“Concretely speaking, translators often get asked to speak not only for the writer they’ve translated, but for that writer’s culture. And in some sense this isn’t wrong—ultimately a translator should be working from a holistic curiosity about the world language lives in… Even if the translations are good, it can work as a kind of cultural colonialism. But I’m less concerned about these voices getting claimed by white men with little connection to the culture than I am about white men reinforcing, through translation, regimes of prestige… Who we choose to translate is just as important as how we choose to translate.”

Kareem is bidoon (stateless) from Kuwait, and vocally critical of its government; in his afterword, André Naffis-Sahely states that Kareem’s work is banned in her home country, and she herself is unable to return. I’ve carried this interview with me when I have engaged with translations, trying to think past the truth of opportunity—who is afforded the time and luxury of translation?—and towards the implications of what happens when one’s voice is filtered through another. As I hold this fit-in-your-jacket-pocket edition of Kareem’s work, I can’t help but think about the significance of Elkamel as translator within the masculine space of translation. Kareem’s commentary on creative misogyny and its proliferation in religious texts—as seen in “Lot’s Wife,” as translated by another Arab woman—feels productive. Often, when I am reading translations, I feel sadness for how the work arrived in my hands—whether it be the languages of interest in the eyes of the US state department or the fetishization of an other that drove the translator to fluency. Here, though, the layers enhanced the experience.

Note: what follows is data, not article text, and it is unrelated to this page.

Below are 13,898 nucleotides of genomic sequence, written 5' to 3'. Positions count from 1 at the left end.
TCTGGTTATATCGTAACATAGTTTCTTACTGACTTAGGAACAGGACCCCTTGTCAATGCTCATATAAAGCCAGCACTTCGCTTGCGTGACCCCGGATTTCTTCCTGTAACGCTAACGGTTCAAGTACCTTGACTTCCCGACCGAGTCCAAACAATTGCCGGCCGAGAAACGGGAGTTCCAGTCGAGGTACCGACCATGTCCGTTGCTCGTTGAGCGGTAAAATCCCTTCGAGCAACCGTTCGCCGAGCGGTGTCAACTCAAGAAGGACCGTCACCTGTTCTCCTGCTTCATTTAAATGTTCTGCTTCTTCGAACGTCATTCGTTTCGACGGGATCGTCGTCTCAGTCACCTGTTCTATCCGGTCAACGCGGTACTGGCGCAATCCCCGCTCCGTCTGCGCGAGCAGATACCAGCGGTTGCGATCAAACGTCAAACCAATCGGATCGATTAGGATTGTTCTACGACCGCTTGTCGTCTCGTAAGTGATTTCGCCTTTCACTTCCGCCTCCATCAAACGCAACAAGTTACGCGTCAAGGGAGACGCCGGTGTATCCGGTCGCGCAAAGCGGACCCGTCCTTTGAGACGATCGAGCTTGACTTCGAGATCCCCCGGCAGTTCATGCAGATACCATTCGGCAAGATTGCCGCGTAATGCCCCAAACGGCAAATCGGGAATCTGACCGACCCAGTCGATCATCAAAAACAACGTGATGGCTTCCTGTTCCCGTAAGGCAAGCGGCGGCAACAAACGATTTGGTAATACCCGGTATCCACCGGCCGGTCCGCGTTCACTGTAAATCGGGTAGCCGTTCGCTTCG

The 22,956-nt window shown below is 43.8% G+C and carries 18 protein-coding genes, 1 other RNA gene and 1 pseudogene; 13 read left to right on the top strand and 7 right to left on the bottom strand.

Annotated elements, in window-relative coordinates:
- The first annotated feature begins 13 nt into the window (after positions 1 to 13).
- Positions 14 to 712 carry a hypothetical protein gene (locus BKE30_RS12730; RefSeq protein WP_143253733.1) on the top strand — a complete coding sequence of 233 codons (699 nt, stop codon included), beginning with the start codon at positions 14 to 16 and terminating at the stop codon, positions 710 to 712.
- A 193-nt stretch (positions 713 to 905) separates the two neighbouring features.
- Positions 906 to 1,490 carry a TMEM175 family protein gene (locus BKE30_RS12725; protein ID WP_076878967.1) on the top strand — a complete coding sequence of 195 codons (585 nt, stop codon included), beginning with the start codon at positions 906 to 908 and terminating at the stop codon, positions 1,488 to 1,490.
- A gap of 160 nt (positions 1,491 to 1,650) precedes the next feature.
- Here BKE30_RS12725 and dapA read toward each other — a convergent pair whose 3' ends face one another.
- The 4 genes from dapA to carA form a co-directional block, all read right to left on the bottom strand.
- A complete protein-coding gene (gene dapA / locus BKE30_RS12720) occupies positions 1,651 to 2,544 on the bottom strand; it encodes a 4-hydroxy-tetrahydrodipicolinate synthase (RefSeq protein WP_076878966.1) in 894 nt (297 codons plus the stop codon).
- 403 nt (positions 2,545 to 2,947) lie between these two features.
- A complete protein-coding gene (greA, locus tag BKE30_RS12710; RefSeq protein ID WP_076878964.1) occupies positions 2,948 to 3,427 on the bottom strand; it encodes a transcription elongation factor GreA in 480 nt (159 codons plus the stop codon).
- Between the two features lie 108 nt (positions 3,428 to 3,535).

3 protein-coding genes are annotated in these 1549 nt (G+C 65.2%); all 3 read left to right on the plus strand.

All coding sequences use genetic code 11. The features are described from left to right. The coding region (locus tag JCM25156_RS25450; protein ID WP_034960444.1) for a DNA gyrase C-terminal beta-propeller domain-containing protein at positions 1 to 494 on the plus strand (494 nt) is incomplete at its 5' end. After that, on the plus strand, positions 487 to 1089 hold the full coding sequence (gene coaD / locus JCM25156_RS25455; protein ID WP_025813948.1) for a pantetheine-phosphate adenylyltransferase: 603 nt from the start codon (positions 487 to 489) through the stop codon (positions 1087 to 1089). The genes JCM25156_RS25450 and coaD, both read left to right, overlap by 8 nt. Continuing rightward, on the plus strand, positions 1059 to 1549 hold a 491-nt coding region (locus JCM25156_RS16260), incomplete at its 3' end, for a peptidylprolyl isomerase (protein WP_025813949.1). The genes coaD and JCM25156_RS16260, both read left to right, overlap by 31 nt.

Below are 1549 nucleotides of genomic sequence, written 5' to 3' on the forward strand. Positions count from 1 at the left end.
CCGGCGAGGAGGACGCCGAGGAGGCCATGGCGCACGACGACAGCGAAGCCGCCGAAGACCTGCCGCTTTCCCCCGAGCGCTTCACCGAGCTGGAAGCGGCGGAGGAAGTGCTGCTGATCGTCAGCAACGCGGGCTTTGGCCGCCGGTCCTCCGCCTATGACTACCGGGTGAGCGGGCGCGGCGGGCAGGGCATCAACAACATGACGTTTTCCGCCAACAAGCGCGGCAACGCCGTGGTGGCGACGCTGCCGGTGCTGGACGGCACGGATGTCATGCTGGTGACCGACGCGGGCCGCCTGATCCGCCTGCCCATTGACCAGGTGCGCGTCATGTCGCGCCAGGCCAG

In the same way that the poems before “Lot’s Wife” set the stage for this poem to stand out, its placement re-orients the reader for the last poem, “The Migrant Poet Slaughters His Voice.” I love the sort of meta-reference to the pieces before it, with the line “I let him jumble the clocks, talk to me / about the prose poem—/ how it stands like a bare trunk, interrupting the horizon: / They have stolen our music” (and how this line, too, feels like it mirrors the moment in the earlier poem, “Remains”: “We need music here. / We need it more than trucks of bread.”) Like others before it, this poem is concerned with poetry and what it does, engaging with the delusions of the poet.

I found this line from “The Migrant Poet Slaughters His Voice” to be a stand-out: “The poet thinks he can / heal the dumb, and revive the dead.” Like many of the lines that led me to read and re-read, it is sharp and economical. Elkamel uses the antiquated “dumb” to translate “الأكم” (meaning mute, ignorance, an abundance of definitions). I struggle with this choice, as “dumb” is a term with ableist histories and connotations in English, especially in this context; I understand the metaphorical heft, in which a poet wills the unwilling to speak, and a generous read of the literal is the poet’s desperation to not care about the implications of this desire. Tonally, the choice makes sense; this poem is filled with violences unto the poet, but I still wonder about the recreation of a violence here, and what it is worth. But, I think these questions reify the intent of the poem itself, too. Despite my hesitations, the layers presented in this line and its translation are indicative of the experience of reading this collection—there is an abundance to glean from these poems. Lovingly translated and cradled by a strong introduction and afterword, I Will Not Fold These Maps is an excellent volume and way into Kareem’s work.

 

Summer Farah is a Palestinian American poet, editor, and critic based in California. She organizes with the Radius of Arab American Writers. 

Review of “I Will Not Fold These Maps”